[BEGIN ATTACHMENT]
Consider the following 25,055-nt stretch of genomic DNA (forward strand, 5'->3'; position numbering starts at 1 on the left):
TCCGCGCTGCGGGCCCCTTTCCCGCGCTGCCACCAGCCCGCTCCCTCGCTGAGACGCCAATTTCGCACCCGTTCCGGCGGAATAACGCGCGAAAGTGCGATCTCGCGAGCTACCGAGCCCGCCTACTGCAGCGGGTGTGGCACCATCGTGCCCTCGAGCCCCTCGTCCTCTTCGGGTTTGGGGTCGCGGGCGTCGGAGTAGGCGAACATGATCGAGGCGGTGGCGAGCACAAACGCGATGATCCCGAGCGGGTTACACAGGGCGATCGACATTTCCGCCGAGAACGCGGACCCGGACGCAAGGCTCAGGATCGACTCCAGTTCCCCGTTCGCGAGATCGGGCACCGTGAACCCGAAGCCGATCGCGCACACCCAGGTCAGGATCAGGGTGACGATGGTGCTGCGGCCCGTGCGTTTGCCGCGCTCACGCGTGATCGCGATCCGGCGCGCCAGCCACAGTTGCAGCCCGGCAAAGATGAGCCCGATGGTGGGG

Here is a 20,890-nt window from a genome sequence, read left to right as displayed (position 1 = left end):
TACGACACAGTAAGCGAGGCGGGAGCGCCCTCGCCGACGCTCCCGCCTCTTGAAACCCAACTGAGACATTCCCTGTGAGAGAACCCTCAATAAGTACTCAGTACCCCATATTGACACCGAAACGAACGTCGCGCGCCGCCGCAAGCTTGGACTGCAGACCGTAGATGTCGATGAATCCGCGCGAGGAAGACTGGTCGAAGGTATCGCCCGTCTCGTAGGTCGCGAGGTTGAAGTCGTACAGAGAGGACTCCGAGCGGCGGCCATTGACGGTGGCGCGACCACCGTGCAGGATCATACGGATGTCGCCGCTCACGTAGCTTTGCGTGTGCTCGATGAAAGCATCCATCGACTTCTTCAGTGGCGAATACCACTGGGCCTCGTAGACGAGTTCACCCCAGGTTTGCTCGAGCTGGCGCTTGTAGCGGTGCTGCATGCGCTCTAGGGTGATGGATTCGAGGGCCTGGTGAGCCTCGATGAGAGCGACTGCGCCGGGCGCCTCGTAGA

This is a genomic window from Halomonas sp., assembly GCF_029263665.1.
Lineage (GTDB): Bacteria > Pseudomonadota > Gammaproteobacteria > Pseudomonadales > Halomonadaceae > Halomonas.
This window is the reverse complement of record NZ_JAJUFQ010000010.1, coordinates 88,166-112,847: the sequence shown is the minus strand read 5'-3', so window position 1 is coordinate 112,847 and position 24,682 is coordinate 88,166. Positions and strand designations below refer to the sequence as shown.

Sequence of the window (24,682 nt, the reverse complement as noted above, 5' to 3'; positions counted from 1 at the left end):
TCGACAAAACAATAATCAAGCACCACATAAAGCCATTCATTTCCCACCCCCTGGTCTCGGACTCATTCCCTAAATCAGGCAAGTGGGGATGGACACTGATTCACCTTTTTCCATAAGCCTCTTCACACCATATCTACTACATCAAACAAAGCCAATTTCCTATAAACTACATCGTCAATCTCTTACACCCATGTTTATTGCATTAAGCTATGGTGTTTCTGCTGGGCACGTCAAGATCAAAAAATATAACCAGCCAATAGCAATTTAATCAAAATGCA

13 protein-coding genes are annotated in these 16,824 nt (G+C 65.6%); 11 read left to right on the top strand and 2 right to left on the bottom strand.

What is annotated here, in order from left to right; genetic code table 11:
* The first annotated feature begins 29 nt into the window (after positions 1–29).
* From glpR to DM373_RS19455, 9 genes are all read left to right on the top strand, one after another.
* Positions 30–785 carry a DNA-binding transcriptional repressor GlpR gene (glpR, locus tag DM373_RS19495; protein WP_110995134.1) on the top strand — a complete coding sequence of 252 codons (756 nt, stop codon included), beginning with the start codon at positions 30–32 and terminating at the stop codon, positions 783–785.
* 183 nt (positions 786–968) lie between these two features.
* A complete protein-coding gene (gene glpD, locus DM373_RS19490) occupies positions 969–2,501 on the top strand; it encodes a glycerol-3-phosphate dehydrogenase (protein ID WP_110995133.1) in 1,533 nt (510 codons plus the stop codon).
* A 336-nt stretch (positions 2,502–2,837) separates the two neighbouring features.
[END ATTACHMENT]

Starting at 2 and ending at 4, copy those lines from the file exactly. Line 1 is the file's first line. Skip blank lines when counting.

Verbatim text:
TCCGCGCTGCGGGCCCCTTTCCCGCGCTGCCACCAGCCCGCTCCCTCGCTGAGACGCCAATTTCGCACCCGTTCCGGCGGAATAACGCGCGAAAGTGCGATCTCGCGAGCTACCGAGCCCGCCTACTGCAGCGGGTGTGGCACCATCGTGCCCTCGAGCCCCTCGTCCTCTTCGGGTTTGGGGTCGCGGGCGTCGGAGTAGGCGAACATGATCGAGGCGGTGGCGAGCACAAACGCGATGATCCCGAGCGGGTTACACAGGGCGATCGACATTTCCGCCGAGAACGCGGACCCGGACGCAAGGCTCAGGATCGACTCCAGTTCCCCGTTCGCGAGATCGGGCACCGTGAACCCGAAGCCGATCGCGCACACCCAGGTCAGGATCAGGGTGACGATGGTGCTGCGGCCCGTGCGTTTGCCGCGCTCACGCGTGATCGCGATCCGGCGCGCCAGCCACAGTTGCAGCCCGGCAAAGATGAGCCCGATGGTGGGG

Here is a 20,890-nt window from a genome sequence, read left to right as displayed (position 1 = left end):
TACGACACAGTAAGCGAGGCGGGAGCGCCCTCGCCGACGCTCCCGCCTCTTGAAACCCAACTGAGACATTCCCTGTGAGAGAACCCTCAATAAGTACTCAGTACCCCATATTGACACCGAAACGAACGTCGCGCGCCGCCGCAAGCTTGGACTGCAGACCGTAGATGTCGATGAATCCGCGCGAGGAAGACTGGTCGAAGGTATCGCCCGTCTCGTAGGTCGCGAGGTTGAAGTCGTACAGAGAGGACTCCGAGCGGCGGCCATTGACGGTGGCGCGACCACCGTGCAGGATCATACGGATGTCGCCGCTCACGTAGCTTTGCGTGTGCTCGATGAAAGCATCCATCGACTTCTTCAGTGGCGAATACCACTGGGCCTCGTAGACGAGTTCACCCCAGGTTTGCTCGAGCTGGCGCTTGTAGCGGTGCTGCATGCGCTCTAGGGTGATGGATTCGAGGGCCTGGTGAGCCTCGATGAGAGCGACTGCGCCGGGCGCCTCGTAGA